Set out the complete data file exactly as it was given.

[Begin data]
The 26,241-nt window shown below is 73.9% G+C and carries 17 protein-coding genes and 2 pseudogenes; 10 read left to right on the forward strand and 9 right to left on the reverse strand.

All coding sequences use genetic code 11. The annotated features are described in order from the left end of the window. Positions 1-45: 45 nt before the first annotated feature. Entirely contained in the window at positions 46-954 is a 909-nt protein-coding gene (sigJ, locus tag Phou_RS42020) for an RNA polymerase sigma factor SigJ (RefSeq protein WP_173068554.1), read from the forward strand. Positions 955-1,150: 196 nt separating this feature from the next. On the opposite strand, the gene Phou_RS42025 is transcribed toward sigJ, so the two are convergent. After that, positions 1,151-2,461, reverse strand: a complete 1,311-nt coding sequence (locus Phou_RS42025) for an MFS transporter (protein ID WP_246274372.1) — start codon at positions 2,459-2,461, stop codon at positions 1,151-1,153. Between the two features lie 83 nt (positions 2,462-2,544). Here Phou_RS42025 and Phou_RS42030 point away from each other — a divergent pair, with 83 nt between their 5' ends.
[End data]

The 26,241-nt window shown below is 73.9% G+C and carries 17 protein-coding genes and 2 pseudogenes; 10 read left to right on the forward strand and 9 right to left on the reverse strand.

All coding sequences use genetic code 11. The annotated features are described in order from the left end of the window. Positions 1-45: 45 nt before the first annotated feature. Entirely contained in the window at positions 46-954 is a 909-nt protein-coding gene (sigJ, locus tag Phou_RS42020) for an RNA polymerase sigma factor SigJ (RefSeq protein WP_173068554.1), read from the forward strand. Positions 955-1,150: 196 nt separating this feature from the next. On the opposite strand, the gene Phou_RS42025 is transcribed toward sigJ, so the two are convergent. After that, positions 1,151-2,461, reverse strand: a complete 1,311-nt coding sequence (locus Phou_RS42025) for an MFS transporter (protein ID WP_246274372.1) — start codon at positions 2,459-2,461, stop codon at positions 1,151-1,153. Between the two features lie 83 nt (positions 2,462-2,544). Here Phou_RS42025 and Phou_RS42030 point away from each other — a divergent pair, with 83 nt between their 5' ends.